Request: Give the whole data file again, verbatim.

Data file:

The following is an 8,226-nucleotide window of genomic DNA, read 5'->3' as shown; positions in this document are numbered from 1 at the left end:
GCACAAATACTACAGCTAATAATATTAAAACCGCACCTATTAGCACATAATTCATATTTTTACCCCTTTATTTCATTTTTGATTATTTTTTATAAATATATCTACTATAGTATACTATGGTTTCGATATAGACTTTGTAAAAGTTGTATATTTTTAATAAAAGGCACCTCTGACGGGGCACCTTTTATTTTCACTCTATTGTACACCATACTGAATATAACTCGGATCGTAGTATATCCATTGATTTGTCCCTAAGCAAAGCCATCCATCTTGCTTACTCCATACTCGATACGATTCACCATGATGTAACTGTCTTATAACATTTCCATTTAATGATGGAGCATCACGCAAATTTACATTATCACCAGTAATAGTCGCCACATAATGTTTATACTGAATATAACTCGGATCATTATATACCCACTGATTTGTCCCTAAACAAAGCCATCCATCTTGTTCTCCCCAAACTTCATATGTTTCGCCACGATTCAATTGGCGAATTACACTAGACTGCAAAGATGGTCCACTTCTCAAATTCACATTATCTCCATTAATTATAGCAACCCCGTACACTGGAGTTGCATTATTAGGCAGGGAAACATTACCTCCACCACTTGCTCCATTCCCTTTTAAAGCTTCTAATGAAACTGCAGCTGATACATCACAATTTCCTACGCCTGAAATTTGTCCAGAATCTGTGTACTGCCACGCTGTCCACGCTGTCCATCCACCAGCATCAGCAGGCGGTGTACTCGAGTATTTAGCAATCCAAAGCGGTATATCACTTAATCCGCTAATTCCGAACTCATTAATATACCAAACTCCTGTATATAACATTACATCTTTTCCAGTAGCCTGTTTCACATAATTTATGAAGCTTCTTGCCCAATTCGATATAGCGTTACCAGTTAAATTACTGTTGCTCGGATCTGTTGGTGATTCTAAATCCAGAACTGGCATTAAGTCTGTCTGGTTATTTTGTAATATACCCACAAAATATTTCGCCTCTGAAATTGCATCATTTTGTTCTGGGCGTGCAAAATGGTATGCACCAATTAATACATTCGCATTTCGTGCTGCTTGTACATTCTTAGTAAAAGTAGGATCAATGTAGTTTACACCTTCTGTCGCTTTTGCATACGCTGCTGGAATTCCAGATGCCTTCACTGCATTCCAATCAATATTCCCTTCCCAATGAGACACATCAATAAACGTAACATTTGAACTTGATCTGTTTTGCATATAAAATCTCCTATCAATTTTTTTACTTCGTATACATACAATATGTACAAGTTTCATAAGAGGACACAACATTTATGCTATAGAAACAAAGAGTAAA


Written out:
The following is an 8,226-nucleotide window of genomic DNA, read 5'->3' as shown; positions in this document are numbered from 1 at the left end:
GCACAAATACTACAGCTAATAATATTAAAACCGCACCTATTAGCACATAATTCATATTTTTACCCCTTTATTTCATTTTTGATTATTTTTTATAAATATATCTACTATAGTATACTATGGTTTCGATATAGACTTTGTAAAAGTTGTATATTTTTAATAAAAGGCACCTCTGACGGGGCACCTTTTATTTTCACTCTATTGTACACCATACTGAATATAACTCGGATCGTAGTATATCCATTGATTTGTCCCTAAGCAAAGCCATCCATCTTGCTTACTCCATACTCGATACGATTCACCATGATGTAACTGTCTTATAACATTTCCATTTAATGATGGAGCATCACGCAAATTTACATTATCACCAGTAATAGTCGCCACATAATGTTTATACTGAATATAACTCGGATCATTATATACCCACTGATTTGTCCCTAAACAAAGCCATCCATCTTGTTCTCCCCAAACTTCATATGTTTCGCCACGATTCAATTGGCGAATTACACTAGACTGCAAAGATGGTCCACTTCTCAAATTCACATTATCTCCATTAATTATAGCAACCCCGTACACTGGAGTTGCATTATTAGGCAGGGAAACATTACCTCCACCACTTGCTCCATTCCCTTTTAAAGCTTCTAATGAAACTGCAGCTGATACATCACAATTTCCTACGCCTGAAATTTGTCCAGAATCTGTGTACTGCCACGCTGTCCACGCTGTCCATCCACCAGCATCAGCAGGCGGTGTACTCGAGTATTTAGCAATCCAAAGCGGTATATCACTTAATCCGCTAATTCCGAACTCATTAATATACCAAACTCCTGTATATAACATTACATCTTTTCCAGTAGCCTGTTTCACATAATTTATGAAGCTTCTTGCCCAATTCGATATAGCGTTACCAGTTAAATTACTGTTGCTCGGATCTGTTGGTGATTCTAAATCCAGAACTGGCATTAAGTCTGTCTGGTTATTTTGTAATATACCCACAAAATATTTCGCCTCTGAAATTGCATCATTTTGTTCTGGGCGTGCAAAATGGTATGCACCAATTAATACATTCGCATTTCGTGCTGCTTGTACATTCTTAGTAAAAGTAGGATCAATGTAGTTTACACCTTCTGTCGCTTTTGCATACGCTGCTGGAATTCCAGATGCCTTCACTGCATTCCAATCAATATTCCCTTCCCAATGAGACACATCAATAAACGTAACATTTGAACTTGATCTGTTTTGCATATAAAATCTCCTATCAATTTTTTTACTTCGTATACATACAATATGTACAAGTTTCATAAGAGGACACAACATTTATGCTATAGAAACAAAGAGTAAA